The opinion of the court was delivered by: Michael M. Mihm United States District Judge
Before the Court is Defendant State Farm Mutual Automobile Insurance Company's ("State Farm") Motion to Dismiss Plaintiff Cinseree Johnson's ("Johnson") Amended Complaint [#9]. For the reasons set forth below, this Court GRANTS State Farm's Motion.
On March 24, 2009, Johnson filed a Complaint for Declaratory Judgment and Damages against State Farm and on April 8, 2009, she filed an Amended Complaint for Declaratory Judgment and Damages. In her Amended Complaint, she asserts that she is the Administrator for the Estate of Matthew Norman ("Decedent"), an individual who had State Farm automobile insurance. Johnson alleges that on or about July 1, 2007, Decedent was involved in an automobile accident. As a result of this accident, a civil case, Michael Haut v. Matthew Norman, CV-08-667337 ("pending civil matter"), was commenced in the Cuyahoga County Court of Common Pleas in Ohio on or about August 7, 2008.
State Farm informed Johnson that it had hired Attorney Terrance Kenneally ("Kenneally") to represent Decedent in the pending civil matter.
Johnson maintains that on or about September 1, 2008, when she telephoned Kenneally and State Farm to inform them of Decedent's death, Kenneally "seemed confused and unorganized." On or about December 12, 2008, the pending civil matter was amended to name Johnson as a Defendant. From December 13, 2008, forward, Johnson has informed both State Farm and Kenneally that she disapproves of Kenneally's performance and that she did not want him to represent her or Decedent in the pending civil matter. Johnson states that State Farm informed her that, pursuant to the terms of the Decedent's insurance contract, it had the right to employ a defense attorney in the pending civil matter.
This current action arises because Johnson remains unhappy with Kenneally's representation. She alleges that Kenneally's continued representation amounts to a due process violation, a violation of a contractual agreement, and fraud. She asks this Court to enter an Order stating that: (1) State Farm may not interfere with her rights to represent herself or that of the Estate to which she has been named Administrator; (2) State Farm may not employ Kenneally on her behalf without her consent; and (3) State Farm will honor the terms of the insurance policy with respect to any settlement, and that she has the right to participate in, or negotiate settlement on behalf of herself or Decedent and that State Farm will not interfere with her efforts to resolve and settle the pending civil matter. In addition, Johnson seeks damages in the amount of $145,000 for State Farm's willful disregard for the terms of the insurance agreement, fraud, and violation of Plaintiff's due process rights as a legal representative for the Decedent.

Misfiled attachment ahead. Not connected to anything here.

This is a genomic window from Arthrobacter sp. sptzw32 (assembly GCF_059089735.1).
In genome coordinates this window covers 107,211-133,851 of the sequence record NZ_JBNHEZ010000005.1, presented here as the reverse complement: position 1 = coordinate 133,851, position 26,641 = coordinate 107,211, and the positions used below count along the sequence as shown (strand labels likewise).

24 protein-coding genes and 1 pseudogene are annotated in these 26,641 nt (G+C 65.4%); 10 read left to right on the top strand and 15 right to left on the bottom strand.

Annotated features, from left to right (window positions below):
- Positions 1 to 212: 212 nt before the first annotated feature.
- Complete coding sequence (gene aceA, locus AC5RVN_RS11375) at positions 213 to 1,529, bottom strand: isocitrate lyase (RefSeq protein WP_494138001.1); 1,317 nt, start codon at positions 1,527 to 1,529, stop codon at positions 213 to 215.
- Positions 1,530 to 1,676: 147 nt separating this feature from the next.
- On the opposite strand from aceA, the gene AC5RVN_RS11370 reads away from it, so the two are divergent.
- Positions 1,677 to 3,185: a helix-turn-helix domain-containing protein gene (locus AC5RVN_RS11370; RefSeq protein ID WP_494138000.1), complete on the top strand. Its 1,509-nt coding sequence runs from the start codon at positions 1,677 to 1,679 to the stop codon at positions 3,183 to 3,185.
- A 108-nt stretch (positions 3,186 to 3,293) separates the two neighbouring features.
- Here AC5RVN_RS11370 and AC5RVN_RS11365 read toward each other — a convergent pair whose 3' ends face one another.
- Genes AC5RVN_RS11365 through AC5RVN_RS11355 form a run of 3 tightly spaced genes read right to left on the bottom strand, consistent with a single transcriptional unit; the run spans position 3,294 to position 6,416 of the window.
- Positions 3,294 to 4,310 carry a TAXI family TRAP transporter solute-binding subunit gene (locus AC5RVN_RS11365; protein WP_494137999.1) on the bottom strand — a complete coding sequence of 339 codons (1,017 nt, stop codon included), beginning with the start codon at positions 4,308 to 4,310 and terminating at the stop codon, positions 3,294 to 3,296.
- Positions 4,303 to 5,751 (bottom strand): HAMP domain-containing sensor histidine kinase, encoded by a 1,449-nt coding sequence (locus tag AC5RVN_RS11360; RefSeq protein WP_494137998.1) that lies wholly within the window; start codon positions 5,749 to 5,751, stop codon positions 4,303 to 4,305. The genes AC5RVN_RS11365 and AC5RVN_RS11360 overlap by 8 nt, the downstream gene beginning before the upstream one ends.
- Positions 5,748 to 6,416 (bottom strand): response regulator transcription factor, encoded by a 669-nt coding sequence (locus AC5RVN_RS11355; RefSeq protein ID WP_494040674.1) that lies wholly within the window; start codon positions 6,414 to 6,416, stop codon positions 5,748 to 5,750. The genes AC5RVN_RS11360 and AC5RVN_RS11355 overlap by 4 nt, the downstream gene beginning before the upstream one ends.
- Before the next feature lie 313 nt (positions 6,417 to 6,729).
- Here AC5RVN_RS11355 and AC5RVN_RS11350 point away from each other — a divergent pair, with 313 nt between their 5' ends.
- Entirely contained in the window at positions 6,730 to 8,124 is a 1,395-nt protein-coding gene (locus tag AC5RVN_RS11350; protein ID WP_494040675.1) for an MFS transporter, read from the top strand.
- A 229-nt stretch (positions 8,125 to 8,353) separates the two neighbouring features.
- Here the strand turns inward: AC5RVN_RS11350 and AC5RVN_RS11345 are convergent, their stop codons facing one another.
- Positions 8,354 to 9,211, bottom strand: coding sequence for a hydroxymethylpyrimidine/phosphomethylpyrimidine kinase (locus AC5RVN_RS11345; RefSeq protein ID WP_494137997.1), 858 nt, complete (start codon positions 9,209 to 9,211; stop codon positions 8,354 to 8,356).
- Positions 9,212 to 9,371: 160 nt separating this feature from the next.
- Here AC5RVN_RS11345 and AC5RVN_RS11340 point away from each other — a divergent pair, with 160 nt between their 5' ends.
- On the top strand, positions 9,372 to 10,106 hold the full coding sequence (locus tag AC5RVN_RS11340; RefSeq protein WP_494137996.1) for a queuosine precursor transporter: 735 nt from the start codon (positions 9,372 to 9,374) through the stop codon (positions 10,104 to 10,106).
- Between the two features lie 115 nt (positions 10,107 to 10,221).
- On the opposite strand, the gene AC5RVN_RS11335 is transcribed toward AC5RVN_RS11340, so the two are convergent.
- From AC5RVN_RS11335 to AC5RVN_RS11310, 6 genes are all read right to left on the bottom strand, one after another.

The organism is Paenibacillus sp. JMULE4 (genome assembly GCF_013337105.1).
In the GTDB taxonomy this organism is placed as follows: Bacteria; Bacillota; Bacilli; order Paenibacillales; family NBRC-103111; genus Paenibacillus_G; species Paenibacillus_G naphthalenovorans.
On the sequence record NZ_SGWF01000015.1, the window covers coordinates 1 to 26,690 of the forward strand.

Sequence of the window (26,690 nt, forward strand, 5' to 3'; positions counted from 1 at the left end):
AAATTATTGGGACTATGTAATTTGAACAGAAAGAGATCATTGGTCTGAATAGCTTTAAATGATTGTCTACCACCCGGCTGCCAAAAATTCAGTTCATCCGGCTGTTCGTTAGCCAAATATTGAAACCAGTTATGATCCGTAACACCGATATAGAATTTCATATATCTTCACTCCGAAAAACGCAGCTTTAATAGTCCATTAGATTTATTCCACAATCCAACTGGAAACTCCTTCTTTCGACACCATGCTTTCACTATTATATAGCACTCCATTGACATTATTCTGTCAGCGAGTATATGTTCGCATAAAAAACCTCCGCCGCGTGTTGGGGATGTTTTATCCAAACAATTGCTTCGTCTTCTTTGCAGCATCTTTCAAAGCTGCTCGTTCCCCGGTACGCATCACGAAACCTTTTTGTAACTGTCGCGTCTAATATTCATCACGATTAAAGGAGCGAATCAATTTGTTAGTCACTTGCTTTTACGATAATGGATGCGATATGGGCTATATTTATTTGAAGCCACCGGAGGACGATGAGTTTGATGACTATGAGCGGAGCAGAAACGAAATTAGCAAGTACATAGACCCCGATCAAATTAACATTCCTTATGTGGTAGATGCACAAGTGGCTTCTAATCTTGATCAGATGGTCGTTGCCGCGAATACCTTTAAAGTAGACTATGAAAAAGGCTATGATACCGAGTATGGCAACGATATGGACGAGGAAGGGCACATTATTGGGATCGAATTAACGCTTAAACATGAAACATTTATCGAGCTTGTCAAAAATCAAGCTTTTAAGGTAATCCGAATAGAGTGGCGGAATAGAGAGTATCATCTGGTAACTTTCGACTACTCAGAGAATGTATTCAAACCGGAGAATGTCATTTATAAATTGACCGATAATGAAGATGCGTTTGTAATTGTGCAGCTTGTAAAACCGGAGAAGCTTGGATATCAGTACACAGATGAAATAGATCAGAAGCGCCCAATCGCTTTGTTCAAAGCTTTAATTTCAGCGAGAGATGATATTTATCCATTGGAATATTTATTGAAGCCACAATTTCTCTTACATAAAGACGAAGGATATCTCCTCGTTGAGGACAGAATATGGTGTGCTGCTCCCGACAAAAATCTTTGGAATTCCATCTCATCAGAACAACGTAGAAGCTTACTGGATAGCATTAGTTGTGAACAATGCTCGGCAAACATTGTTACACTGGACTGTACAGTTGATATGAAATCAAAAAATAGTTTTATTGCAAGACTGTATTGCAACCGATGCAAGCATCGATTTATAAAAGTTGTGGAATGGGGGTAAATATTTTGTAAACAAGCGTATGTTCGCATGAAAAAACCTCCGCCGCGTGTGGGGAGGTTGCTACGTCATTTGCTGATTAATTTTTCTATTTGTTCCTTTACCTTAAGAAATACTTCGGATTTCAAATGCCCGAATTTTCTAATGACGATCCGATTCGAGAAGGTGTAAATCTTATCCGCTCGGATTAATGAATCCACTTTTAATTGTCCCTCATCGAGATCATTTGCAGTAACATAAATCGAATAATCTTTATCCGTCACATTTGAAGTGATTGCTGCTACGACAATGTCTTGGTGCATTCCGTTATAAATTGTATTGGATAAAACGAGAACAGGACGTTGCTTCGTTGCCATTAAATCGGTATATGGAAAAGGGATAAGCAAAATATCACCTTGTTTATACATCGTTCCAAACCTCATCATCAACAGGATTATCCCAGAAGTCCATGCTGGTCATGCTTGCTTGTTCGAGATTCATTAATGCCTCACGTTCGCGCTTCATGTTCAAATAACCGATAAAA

On April 17, 2008, State Farm moved to dismiss Johnson's Amended Complaint, arguing that its insurance policy language makes clear that State Farm has the right to select counsel, and Johnson has a concomitant duty to cooperate in the defense of the case. State Farm also asserts that where, as here, neither the Decedent nor Johnson, as the Administrator of Decedent's Estate, has any exposure beyond the insurer's policy limits, no basis exists to interfere with the insurer's conduct of the litigation, for which it has agreed to indemnify its insured.
A complaint should not be dismissed unless it appears from the pleadings that the plaintiff could prove no set of facts in support of his claim which would entitle him to relief. See Conley v. Gibson, 355 U.S. 41 (1957); Gould v. Artisoft, Inc., 1 F.3d 544, 548 (7th Cir. 1993). Rather, a complaint should be construed broadly and liberally in conformity with the mandate in Federal Rules of Civil Procedure 8(f).
For purposes of a motion to dismiss, the complaint is construed in the light most favorable to the plaintiff, its well-pleaded factual allegations are taken as true, and all reasonably-drawn inferences are drawn in favor of the plaintiff. See Albright v. Oliver, 510 U.S. 266, 268 (1994); Hishon v. King & Spalding, 467 U.S. 69 (1984); Lanigan v. Village of East Hazel Crest, 110 F.3d 467 (7th Cir. 1997); M.C.M. Partners, Inc. v. Andrews-Bartlett & Assoc., Inc., 62 F.3d 967, 969 (7th Cir. 1995); Early v. Bankers Life & Cas. Co., 959 F.2d 75 (7th Cir. 1992).
The Court has jurisdiction over this matter pursuant to 28 U.S.C. § 1332. Johnson is a resident of Ohio and State Farm is an Illinois corporation, with its principle place of business in Illinois, ...